RELATED: How Biden Wants to Help Parents Find Affordable Child Care That Fits Their Needs

“We know what it’s like,” Biden said during his July speech. “We know so many of you are going through the same thing without the kind of help I had.”

“Families are squeezed emotionally and financially. They need help, but too often they can’t afford it,” he said. “And the professional caregivers out there—the home healthcare workers, the childcare workers—are more often women of color and immigrants [and] are too often underpaid, unseen, and undervalued.” 

While Biden’s plan does not address all the issues with the nation’s long-term care system, experts say it represents the most wide-ranging care policy ever proposed by a major party’s presidential nominee. 

“It’s meaningful that this plan is the first of its kind that we’ve seen from a presidential candidate in modern time,” said Janet Kim, communications director at Caring Across Generations, an organization dedicated to transforming the nation’s long-term care system.

Howard Gleckman, a senior fellow at the Urban Institute, agreed. “I think it goes a long way towards acknowledging the problem, which is a really important step because presidential candidates and many other politicians at the national level have not really done that.”

Here’s a closer look at Biden’s plan. 

The caregiver plan increases funding for home and community-based care.

Hundreds of thousands of people are currently waiting to receive home and community care under Medicaid, which covers medical costs and provides care for poor and disabled Americans. It can take up to five years for some people to get the services they need. To end that waitlist, Biden wants to increase Medicaid funding to states and territories. Doing so would ensure more people can receive at least some long-term services and support they need at home or in the community, rather than having to go to a nursing home. 

Biden would also establish a fund to expand efforts such as day programs and respite care that would allow unpaid caregivers to work. 

A successful makeup artist, Randall put her career on hold and uprooted her life in Charlotte, North Carolina, to move to Henderson, a small, rural town about 40 minutes north of Raleigh, to help her father. Randall’s father is a veteran and worked in the education system—meaning, he has a retirement plan—but he’s not wealthy enough to afford full-time home care and he’s not poor enough to qualify for Medicaid, which would cover many of his long-term care needs.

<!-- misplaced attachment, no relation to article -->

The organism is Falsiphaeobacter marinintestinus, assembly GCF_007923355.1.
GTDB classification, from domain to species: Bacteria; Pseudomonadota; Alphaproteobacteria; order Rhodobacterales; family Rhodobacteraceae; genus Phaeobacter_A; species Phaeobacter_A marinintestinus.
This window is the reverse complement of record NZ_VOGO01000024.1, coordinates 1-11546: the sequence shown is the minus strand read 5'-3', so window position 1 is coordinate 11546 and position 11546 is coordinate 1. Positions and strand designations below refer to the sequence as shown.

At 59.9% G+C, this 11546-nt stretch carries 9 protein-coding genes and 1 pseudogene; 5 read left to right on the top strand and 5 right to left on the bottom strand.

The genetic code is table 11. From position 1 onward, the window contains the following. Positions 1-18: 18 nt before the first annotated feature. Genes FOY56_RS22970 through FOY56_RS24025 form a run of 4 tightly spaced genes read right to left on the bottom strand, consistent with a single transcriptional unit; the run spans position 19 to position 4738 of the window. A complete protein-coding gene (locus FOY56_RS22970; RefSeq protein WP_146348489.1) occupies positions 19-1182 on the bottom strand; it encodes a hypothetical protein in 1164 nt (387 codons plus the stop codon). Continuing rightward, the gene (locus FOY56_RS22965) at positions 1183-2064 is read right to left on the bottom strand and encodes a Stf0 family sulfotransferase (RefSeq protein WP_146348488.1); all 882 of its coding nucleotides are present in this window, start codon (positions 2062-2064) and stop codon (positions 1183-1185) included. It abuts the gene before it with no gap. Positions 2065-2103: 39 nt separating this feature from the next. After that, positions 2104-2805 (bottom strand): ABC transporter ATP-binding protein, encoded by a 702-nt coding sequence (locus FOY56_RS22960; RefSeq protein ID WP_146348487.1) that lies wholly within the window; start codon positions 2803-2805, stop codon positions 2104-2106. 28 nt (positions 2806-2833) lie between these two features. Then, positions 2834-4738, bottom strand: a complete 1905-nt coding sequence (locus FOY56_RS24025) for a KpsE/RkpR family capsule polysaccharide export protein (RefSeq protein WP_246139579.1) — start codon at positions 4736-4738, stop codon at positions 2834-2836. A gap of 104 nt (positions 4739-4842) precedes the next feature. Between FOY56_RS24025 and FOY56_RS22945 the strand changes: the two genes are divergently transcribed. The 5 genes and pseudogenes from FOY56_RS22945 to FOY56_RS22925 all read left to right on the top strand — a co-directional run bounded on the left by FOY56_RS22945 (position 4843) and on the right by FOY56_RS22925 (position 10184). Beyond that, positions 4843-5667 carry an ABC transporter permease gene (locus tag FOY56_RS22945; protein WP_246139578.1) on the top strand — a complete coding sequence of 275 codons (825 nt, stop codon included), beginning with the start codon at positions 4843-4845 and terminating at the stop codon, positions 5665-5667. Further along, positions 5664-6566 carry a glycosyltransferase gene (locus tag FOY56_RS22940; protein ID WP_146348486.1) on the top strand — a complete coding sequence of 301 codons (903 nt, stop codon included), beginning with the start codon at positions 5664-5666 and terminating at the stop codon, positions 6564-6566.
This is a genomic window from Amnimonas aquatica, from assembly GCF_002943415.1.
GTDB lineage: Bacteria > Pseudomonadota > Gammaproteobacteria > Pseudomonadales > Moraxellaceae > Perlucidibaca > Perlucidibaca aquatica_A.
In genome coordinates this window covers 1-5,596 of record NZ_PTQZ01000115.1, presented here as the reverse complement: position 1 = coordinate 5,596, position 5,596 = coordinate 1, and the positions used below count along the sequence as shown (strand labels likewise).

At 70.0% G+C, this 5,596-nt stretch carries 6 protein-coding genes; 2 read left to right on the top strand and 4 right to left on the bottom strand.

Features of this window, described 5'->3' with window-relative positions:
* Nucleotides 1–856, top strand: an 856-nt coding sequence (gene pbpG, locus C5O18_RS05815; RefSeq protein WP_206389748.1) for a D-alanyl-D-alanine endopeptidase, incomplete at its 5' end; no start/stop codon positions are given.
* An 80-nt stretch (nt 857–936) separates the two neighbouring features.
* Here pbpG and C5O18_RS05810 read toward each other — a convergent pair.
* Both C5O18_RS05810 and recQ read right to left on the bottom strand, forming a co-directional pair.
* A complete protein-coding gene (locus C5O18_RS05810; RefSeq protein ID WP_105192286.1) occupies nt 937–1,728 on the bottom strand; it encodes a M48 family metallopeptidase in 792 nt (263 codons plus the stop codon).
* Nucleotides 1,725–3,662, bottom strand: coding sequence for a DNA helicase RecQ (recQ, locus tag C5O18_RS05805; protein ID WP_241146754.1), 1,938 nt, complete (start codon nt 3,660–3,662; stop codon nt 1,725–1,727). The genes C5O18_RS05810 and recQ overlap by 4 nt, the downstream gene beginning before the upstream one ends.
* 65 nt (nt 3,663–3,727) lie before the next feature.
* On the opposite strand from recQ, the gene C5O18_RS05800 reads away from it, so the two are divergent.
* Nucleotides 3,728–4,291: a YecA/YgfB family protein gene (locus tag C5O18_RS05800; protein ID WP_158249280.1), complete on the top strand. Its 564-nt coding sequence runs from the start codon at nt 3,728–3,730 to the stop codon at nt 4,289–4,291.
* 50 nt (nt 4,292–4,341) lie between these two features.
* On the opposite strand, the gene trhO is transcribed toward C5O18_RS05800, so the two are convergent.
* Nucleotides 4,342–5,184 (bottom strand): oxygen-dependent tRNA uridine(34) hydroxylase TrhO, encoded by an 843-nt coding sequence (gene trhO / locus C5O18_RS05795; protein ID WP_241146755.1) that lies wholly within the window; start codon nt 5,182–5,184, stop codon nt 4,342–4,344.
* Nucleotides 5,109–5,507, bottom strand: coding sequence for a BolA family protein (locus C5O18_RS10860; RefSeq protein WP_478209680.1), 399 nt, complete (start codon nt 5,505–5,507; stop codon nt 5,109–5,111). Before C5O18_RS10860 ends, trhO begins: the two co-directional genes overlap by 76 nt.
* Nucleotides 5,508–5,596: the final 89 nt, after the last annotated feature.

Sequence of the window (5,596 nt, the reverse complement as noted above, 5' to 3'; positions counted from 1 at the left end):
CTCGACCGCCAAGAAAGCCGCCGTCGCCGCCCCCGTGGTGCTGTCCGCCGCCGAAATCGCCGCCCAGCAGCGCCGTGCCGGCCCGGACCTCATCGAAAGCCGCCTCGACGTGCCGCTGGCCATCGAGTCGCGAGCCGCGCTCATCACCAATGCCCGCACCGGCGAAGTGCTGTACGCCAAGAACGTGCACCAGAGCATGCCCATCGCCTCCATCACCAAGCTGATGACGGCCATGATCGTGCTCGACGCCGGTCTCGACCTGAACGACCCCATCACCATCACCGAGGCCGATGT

Joy Randall, 39, has spent the past two years taking care of her elderly father who suffers from complications related to diabetes, including glaucoma, which has blinded him; a partial amputation of his foot; and kidney failure, for which he needs dialysis.

This is where an easy-to-use, low-cost, or free respite program would come in handy. 

“It definitely would be useful,” Randall said. “I still struggle with just kind of leaving him at home. I mean I have a little bit of help, but there’s not somebody who’s in the home 24 hours like I am, and so you know he’s there by himself.”

Randall has recently returned to work part-time at a spa, but still wishes she could return to the workforce full time. 

Biden wants to hire 150,000 new community health workers.

Biden wants to dramatically increase the nation’s community health workforce, which consists of frontline health care workers who live among the communities they serve, provide patients support and resources to help them better manage their own health, and operate as a liaison between the community and health care, government, and social service systems.

Several studies have shown that investing in community-based health care and health workers can lead to better treatment of chronic diseases, improve the mental health of the patients, and significantly reduce hospitalizations and medical costs. 

Gleckman said these workers could do a great deal to help keep people who live in underserved communities healthy.

“These are the folks who often are getting their care in the emergency department of hospitals which is really expensive, so community health workers who are well-trained and well-deployed really can help,” he said. 

Expanded community health programs would also improve the lives of informal caregivers like Randall’s by making the nation’s complicated care system easier to navigate, according to Kim.